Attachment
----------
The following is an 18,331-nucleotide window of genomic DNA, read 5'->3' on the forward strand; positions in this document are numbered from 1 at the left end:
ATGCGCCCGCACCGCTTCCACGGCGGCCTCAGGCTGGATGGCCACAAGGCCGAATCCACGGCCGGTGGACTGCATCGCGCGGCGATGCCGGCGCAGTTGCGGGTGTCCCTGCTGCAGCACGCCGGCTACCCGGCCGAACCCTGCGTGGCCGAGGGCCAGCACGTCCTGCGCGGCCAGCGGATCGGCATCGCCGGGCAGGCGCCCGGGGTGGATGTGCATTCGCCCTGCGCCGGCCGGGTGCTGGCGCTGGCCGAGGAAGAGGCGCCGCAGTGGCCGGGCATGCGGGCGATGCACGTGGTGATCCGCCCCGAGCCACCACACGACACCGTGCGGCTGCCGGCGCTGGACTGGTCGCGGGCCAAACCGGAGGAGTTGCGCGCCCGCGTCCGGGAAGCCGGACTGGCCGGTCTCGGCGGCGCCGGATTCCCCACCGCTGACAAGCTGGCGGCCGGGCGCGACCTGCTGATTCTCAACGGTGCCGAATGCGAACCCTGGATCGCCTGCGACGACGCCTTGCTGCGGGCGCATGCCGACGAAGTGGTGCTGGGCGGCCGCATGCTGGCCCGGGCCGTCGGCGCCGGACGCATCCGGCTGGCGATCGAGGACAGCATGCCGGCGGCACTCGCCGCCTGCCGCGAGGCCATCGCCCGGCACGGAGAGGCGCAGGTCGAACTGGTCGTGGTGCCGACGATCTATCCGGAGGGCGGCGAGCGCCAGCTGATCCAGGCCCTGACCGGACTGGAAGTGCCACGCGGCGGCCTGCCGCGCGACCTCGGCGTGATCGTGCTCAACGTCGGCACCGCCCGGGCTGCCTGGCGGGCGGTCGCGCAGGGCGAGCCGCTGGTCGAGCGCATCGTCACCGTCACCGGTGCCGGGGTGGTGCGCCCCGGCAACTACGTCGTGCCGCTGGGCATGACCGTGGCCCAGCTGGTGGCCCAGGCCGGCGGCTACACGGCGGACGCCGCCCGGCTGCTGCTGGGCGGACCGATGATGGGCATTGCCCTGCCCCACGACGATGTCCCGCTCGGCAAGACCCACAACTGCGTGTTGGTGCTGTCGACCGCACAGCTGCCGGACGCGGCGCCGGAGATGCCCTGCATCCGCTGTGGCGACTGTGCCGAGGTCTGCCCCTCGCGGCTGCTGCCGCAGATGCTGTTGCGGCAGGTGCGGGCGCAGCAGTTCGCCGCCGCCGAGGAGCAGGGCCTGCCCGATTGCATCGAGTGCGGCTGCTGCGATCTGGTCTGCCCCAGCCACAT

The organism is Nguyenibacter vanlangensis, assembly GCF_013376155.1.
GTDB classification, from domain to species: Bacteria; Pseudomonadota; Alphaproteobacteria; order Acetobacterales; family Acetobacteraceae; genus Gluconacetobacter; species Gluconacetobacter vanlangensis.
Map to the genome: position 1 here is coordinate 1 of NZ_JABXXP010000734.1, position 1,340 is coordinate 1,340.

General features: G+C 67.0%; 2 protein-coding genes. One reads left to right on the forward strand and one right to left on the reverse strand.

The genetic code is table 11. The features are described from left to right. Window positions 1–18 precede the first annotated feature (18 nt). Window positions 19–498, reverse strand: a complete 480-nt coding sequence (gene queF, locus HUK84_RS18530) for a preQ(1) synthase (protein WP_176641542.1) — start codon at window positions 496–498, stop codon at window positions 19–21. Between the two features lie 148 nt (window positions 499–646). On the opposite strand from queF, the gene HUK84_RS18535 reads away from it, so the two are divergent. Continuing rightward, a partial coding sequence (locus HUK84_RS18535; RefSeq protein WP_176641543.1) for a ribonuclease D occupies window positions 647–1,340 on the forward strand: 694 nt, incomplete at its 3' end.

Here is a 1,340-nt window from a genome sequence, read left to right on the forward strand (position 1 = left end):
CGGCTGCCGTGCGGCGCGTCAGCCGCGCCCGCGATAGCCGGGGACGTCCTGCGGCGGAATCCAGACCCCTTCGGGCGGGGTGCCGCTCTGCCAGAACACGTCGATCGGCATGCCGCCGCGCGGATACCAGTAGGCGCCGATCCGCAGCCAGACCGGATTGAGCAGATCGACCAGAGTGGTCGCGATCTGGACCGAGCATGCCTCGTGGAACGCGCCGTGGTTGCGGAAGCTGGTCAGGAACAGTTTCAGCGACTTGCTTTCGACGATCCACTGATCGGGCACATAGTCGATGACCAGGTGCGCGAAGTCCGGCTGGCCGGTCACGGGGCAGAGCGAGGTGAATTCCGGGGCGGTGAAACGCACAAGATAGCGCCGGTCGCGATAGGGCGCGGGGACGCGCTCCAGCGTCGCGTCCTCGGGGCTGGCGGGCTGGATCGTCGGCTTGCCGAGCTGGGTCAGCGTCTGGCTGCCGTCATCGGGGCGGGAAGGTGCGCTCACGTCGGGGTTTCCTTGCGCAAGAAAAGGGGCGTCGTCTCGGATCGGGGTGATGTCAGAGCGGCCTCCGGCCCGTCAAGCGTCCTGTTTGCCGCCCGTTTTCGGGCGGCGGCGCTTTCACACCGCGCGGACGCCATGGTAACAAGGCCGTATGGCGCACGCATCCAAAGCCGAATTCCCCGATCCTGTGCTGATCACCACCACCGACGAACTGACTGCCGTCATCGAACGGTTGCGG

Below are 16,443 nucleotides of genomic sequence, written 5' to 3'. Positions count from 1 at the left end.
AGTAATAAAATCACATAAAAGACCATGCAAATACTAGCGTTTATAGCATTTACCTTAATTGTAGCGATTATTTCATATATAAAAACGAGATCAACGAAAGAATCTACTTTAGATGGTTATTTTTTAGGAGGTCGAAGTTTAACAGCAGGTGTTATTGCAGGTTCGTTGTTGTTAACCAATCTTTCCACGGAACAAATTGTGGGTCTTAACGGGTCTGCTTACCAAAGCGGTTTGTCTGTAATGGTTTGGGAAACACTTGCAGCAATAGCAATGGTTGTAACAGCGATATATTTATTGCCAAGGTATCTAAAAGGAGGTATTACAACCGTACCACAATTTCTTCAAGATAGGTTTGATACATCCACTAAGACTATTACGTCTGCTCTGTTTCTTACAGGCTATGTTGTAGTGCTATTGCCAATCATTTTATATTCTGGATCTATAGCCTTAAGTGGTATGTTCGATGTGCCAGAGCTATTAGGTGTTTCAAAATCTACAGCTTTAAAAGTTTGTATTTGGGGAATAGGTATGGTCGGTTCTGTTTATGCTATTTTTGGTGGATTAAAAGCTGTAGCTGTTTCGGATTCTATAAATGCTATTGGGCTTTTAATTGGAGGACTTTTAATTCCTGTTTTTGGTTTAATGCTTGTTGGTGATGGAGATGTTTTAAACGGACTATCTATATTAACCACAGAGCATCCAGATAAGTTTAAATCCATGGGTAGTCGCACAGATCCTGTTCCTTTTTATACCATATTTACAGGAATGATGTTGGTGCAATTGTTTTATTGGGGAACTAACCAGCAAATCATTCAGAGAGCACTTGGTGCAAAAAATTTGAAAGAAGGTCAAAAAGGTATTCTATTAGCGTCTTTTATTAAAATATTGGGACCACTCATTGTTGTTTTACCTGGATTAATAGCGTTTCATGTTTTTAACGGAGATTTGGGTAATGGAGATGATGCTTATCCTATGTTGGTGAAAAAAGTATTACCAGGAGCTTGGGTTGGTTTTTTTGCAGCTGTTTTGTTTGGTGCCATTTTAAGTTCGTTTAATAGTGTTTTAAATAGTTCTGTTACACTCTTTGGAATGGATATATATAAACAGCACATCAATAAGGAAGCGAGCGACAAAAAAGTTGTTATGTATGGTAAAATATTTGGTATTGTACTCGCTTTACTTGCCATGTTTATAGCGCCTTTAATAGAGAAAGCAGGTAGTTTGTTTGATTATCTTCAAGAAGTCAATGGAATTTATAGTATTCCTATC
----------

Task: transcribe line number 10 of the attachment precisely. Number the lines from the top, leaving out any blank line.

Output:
Below are 16,443 nucleotides of genomic sequence, written 5' to 3'. Positions count from 1 at the left end.